7.30 a.m., another hot day dawning; I’m on the deck, swimming in scent and colour: roses, honeysuckle, jasmine, lavender, basil, mint. I’m watching three baby raccoons climbing home to sleep high in my neighbour’s giant tree, sparrows crowding the feeder, landing to sip water from the pots on the deck rail. The William Morris roses, though wounded, survived the umbrella attack; the entwined purple Jackmanii clematis has just bloomed to keep it company. So much is ready to bloom.
Upstairs, in one of the greatest gifts of all, my dear ex-husband is asleep. He’s here for the first time in three years to visit us; on Thursday he flies to Winnipeg to deliver the eulogy for his brother Dave, who died of a heart attack a few months ago. Ed arrived Monday, and we had a big family dinner here, utter chaos with three puppies bouncing about, one with four legs and two with two. Ben and Eli got out the wooden play food to play waiter, Ben handing us a written list of choices.
3. tost, egg, huney, chees
4. egg, scrambi, sunny up
Last night Ed and I watched Jon Stewart win the Mark Twain award, another man, like Macca, whom I’ve never met and love deeply, a man who combines marvellous humour with gravitas, integrity, thoughtfulness. Those paying tribute, a stellar, hilarious assembly including Stephen Colbert, lauded his kindness. Few famous, successful men are well-known for their kindness. As we always did, Ed and I laughed in the same way at the same things. We’ve been divorced for over thirty years.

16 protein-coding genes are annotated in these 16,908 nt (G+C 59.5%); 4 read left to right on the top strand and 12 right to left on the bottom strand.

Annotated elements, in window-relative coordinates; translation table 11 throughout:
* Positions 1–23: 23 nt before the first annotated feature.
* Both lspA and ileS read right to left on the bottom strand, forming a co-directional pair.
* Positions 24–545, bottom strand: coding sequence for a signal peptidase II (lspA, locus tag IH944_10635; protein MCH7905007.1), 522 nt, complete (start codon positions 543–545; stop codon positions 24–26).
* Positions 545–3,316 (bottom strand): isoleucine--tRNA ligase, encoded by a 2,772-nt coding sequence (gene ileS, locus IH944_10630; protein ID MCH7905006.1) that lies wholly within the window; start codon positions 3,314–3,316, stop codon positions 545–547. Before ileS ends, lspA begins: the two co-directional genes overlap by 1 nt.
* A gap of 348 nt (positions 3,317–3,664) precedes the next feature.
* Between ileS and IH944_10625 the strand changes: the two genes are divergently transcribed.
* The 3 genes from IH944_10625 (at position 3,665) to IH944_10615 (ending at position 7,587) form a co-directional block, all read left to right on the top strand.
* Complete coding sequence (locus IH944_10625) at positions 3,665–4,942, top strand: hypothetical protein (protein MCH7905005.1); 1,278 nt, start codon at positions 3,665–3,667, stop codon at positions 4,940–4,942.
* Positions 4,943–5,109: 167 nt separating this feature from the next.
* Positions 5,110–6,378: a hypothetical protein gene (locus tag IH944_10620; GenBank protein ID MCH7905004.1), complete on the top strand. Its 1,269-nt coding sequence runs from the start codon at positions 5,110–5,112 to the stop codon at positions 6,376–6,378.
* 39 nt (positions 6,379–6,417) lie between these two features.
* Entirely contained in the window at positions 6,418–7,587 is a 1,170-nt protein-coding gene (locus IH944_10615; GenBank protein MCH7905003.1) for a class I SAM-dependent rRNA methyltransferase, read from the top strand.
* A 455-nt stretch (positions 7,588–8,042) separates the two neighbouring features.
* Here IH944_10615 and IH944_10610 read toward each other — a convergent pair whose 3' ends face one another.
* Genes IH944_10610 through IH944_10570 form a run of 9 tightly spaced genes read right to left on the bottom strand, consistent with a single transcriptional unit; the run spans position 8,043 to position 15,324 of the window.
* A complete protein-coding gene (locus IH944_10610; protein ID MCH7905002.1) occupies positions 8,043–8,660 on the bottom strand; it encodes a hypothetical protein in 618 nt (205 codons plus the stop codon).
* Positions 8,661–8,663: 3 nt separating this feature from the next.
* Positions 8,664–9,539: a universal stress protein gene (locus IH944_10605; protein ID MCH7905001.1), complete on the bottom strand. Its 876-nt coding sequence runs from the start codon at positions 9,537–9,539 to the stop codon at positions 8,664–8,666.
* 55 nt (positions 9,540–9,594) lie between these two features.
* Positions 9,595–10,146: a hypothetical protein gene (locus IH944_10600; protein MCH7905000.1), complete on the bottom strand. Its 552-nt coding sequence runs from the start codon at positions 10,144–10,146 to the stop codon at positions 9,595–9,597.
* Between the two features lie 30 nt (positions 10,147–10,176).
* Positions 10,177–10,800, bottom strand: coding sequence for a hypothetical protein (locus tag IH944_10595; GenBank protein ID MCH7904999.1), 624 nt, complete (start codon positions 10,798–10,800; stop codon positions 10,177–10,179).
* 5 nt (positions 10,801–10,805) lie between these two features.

This afternoon he and Sam are taking the boys either to the C.N. Tower or to the Aquarium, and tonight we’re all meeting at one of Sam and Anna’s favourite Parkdale restaurants for dinner.
Getting old is in many ways not fun; the wrinkles and splotches and aches, for some the terrible afflictions of disease and disability. The knowledge that the days are limited, closing down. But nothing, nothing is better than the sense I’m flooded with right now of having climbed from many days of fear, confusion, and sometimes despair, to this place of utter gratefulness: the smell of roses, the long green stretch of healthy garden, one of the loves of my life about to come downstairs and I will make him a cup of coffee.